The vuvuleza is here to stay

During the build up to the South African World Cup the press were in full panic mode. Will the stadiums be finished on time? How safe will supporters be? A week into the tournament those concerns have faded away, replaced by something much more controversial…something that has caused a buzz around the world…the vuvuzela.

The long plastic horn has become the sound of Africa’s first World Cup. The noise created by fans blasting them in support of their team has been likened to both a hornet’s nest and a jet engine taking off.

European supporters and broadcasters have led calls for a ban, arguing that the vuvuzela spoils armchair fans enjoyment by drowning out commentary and singing.

The BBC has received 545 vuvuzela complaints and is considering offering a sound-reduced service to disgruntled viewers.

Surely England’s insipid displays on the pitch so far are more reason to turn off?

The whole idea of hosting the World Cup in different parts of the globe is for people to experience a range of cultures, not for each tournament to be identical to the last. We see enough of that in England’s predictable Premier League.

It’s encouraging that FIFA and the South Africans are holding firm and refusing to consider a ban. Can you imagine the uproar if England hosted the World Cup in 2018 and fans were not allowed to chant?

Everyone seems to have an opinion on the vuvuzela and the debate is as much about culture as it is sport.

Legendary anti-apartheid campaigner Archbishop Desmond Tutu leapt to the instrument’s defence with a message to visiting fans: “You’ve come to South Africa and you are going enjoy everything that is South African. I say blow them even louder.”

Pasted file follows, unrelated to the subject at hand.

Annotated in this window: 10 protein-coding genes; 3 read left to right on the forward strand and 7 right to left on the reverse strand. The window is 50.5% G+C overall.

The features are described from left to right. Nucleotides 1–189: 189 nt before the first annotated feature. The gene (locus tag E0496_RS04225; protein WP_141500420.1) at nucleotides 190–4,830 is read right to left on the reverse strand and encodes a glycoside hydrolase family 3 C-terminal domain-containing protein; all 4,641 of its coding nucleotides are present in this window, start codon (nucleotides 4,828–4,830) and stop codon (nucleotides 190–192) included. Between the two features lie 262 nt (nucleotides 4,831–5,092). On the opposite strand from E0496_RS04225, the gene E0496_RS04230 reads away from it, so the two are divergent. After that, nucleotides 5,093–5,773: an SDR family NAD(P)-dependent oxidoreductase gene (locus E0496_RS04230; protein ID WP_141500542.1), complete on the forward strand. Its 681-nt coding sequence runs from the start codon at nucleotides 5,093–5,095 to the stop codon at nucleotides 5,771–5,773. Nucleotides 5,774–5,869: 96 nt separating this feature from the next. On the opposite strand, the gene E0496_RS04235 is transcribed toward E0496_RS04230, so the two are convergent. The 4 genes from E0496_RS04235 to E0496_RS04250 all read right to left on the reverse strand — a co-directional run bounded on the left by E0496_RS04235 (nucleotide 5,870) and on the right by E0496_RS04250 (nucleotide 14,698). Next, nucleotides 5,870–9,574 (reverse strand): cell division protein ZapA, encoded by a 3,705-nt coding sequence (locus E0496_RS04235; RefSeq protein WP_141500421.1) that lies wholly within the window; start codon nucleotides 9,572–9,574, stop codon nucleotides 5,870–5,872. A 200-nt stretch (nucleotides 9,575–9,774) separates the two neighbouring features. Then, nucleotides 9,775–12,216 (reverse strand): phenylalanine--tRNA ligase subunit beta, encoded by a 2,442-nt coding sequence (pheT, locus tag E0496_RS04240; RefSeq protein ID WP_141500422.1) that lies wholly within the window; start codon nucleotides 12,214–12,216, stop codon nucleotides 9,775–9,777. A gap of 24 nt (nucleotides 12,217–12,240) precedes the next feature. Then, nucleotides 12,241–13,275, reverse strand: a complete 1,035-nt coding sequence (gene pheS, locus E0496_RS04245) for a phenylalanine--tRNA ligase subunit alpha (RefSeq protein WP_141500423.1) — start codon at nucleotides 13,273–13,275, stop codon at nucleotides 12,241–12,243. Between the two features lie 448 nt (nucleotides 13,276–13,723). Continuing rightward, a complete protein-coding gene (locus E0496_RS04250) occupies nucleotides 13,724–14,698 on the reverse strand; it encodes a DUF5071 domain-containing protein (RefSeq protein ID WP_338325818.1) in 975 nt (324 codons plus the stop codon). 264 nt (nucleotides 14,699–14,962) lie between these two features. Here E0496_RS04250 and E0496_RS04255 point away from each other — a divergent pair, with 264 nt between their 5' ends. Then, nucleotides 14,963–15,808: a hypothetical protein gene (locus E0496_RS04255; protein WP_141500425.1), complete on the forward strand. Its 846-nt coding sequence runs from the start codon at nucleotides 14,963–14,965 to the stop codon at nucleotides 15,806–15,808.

The archbishop’s comments came at a celebration of South Africa’s Youth Day, held each year on the anniversary of the 1976 Soweto uprisings. European fans grumbling about the noise might reflect on a nation enjoying the freedom that was brutally denied them for so long under apartheid.

So far teams have adopted different tactics. French fullback Patrice Evra blamed his country’s poor performance on the vuvuzela, claiming they kept him awake at night and his side could not hear each other on the pitch.

Switzerland were more tolerant and encouraged fans to blow away at training sessions so players could get used to the wall of noise. It seemed to do the trick as they defeated tournament favourites Spain in their opening game, while the hapless French team look like going home early.

The Swiss team’s approach reflected that of their fellow countryman, FIFA president Sepp Blatter, who reacted to the storm on Twitter:

“I have always said that Africa has a different rhythm, a different sound. I don’t see banning the music traditions of fans in their own country. Would you want to see a ban on the fan traditions in your country?”

Blatter is not known for measured responses – he once suggested female footballers dress more skimpily to increase the popularity of their game. On this occasion however, he has done FIFA proud.

The origin of the vuvuzela is much disputed, with some saying it’s inspired by the horns Africans used to call villagers to gatherings. Others dismiss the idea of tradition and think it’s a cheap marketing ploy, only made popular by football in the last 10 years.

Either way it’s become an undeniable part of the match-day experience in South Africa, proving that traditions don’t have to be formed over hundreds of years to become important.

For South African supporters, it’s not a matter of how long the vuvuzela has been popular, just the fact that it is.

Whatever you think of vuvzela’s, you better get used to them. Sainsbury’s have sold over 40,000 of them and 1 million iphone users have downloaded the vuvuzela app. Make no mistake football fans, they are coming to a ground near you!